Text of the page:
All feature developments are assessed along a variety of metrics. Two key dimensions are complexity and value to the end customer. Complexity is measured by ascertaining whether the feature consists of existing platform components or is already available on the market. Customer value is assessed by looking at the importance of the problem being solved by the new feature and how many customers are expected to use it.
If a proposed feature is completely new for mBank, it is rated very high along the complexity dimension (no existing components nor internal expertise with the feature). However, because mBank has for several years been regularly assessing its platform components to ensure that they are relevant, there are now few new features that are typically rated high in complexity on the current platform. “The IT architecture affects the business decisions you are going to make in the future. This is a key reason why IT needs to work hand-in-hand with the rest of the business,” explained Krzysztof Dąbrowski, managing director of mBank IT.
mBank relies on external partners to provision some new, complex services. According to mBank COO/CIO Jarosław Mastalerz, “The bank is unable to master all kinds of services complementary to banking, and as a result [it] must learn how to govern the relations with third parties.”
5. Extend Services and Access More Customers via External Partners
Partnerships have enabled mBank to provide new services to existing customers as well as to access new pools of customers. Before partnering with the insurance provider AXA, mBank bought insurance products and services and sold them to customers. The new partnership gives AXA exclusive access to mBank customers, as well as access to its platform services (e.g., a payment scheme to collect premiums). AXA develops and provisions the insurance services—but because AXA’s sales takes place by means of the mBank platform, mBank retains control of the customer experience and the platform services. The collaboration with AXA has allowed mBank to transition from a seller of a few insurance products to a host of best-of-breed insurance options for customers.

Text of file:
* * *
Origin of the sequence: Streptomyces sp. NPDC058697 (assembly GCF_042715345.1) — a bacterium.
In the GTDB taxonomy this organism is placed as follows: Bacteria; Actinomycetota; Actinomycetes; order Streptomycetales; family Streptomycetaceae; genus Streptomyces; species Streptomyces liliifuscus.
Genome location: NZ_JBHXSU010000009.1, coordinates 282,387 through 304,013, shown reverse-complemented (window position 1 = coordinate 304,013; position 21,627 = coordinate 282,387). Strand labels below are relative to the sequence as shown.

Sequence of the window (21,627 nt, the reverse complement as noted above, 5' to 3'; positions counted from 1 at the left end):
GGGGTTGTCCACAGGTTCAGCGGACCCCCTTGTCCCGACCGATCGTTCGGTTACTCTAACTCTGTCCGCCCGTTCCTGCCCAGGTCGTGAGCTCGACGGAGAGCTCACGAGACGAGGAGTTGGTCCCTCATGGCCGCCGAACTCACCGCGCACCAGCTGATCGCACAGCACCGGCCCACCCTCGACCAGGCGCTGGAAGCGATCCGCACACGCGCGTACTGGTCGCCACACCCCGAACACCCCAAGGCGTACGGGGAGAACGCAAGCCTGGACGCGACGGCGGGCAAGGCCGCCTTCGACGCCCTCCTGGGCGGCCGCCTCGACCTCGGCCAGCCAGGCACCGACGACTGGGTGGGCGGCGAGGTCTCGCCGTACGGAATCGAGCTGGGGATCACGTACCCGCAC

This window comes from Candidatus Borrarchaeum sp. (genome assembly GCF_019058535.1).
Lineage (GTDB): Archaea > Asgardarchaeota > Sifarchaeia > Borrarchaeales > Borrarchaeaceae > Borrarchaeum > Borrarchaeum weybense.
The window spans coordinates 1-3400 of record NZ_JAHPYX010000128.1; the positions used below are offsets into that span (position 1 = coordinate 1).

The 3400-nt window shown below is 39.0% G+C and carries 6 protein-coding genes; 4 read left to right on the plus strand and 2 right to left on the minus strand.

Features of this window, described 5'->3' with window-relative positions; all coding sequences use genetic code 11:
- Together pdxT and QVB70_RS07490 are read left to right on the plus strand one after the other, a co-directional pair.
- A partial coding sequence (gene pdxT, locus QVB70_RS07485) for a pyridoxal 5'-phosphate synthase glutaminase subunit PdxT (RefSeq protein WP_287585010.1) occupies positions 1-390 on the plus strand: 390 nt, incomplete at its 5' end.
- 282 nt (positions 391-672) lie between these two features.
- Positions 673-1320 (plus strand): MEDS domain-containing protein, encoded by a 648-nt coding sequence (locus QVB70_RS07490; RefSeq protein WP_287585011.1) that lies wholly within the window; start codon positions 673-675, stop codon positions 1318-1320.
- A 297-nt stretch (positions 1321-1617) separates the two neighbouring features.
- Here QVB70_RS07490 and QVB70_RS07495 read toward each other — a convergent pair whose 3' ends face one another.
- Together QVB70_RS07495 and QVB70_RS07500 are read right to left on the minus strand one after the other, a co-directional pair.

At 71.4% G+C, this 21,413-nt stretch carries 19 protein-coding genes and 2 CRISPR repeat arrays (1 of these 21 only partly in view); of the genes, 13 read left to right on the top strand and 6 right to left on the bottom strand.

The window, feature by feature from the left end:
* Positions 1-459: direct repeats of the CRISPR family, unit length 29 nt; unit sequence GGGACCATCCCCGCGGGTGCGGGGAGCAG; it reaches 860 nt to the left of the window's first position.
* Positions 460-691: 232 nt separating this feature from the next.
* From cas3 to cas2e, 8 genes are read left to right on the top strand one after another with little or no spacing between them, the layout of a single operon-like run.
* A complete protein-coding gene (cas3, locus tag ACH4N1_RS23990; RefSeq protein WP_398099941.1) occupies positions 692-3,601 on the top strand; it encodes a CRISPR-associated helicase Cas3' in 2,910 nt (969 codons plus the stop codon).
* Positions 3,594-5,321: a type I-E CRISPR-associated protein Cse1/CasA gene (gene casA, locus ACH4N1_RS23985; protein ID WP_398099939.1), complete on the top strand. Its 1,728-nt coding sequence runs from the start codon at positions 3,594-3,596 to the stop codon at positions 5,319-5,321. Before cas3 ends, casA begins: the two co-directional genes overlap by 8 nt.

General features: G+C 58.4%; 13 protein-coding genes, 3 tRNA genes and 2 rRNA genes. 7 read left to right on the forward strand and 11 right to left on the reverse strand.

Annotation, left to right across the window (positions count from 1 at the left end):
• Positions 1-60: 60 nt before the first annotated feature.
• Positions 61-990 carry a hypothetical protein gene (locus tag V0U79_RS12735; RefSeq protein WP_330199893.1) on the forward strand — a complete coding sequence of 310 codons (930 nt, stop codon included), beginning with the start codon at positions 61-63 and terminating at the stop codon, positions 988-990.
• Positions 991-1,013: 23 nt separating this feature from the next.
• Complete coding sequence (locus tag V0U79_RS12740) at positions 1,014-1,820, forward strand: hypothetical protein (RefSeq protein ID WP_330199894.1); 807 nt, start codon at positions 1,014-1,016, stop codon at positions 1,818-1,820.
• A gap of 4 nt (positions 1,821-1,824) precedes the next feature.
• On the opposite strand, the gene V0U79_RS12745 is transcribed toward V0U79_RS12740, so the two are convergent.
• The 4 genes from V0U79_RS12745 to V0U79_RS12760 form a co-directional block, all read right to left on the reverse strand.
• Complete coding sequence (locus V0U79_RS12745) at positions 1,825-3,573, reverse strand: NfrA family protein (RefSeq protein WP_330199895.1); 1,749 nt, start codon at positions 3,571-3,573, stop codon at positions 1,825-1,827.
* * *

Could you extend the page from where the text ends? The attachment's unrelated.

In another kind of partnership that gives the bank access to potential customers, mBank serves as a white label banking service. mBank’s first significant partnership of this type was with telecommunications provider Orange Polska. Orange Finance—the result of the partnership—debuted in October 2014, just six months after the agreement was signed. The launch of Orange Finance was quick because the development team essentially took mBank’s distribution channel, applied a new skin with Orange’s branding, and enabled a subset of available functionality (i.e., core services and data). As a result of the partnership, by the end of July 2015 mBank had acquired close to 150,000 new customers, and Orange Finance customers got access to banking services with enhanced customer experience. This was enabled by:
- mBank’s banking license, modern platform for mobile and online banking, and know-how and expertise in the banking industry
- Orange Polska’s attractive client base, broad distribution network, and significant marketing and branding
A Digital Bank Pays Off
mBank is reinventing banking for a digital economy. Using the five practices described above, mBank has developed a strong internal capability that combines the best of both worlds: the fast track tech-enabled innovation typically found in a FinTech company; and the mature management, funding, and relationships of a bank.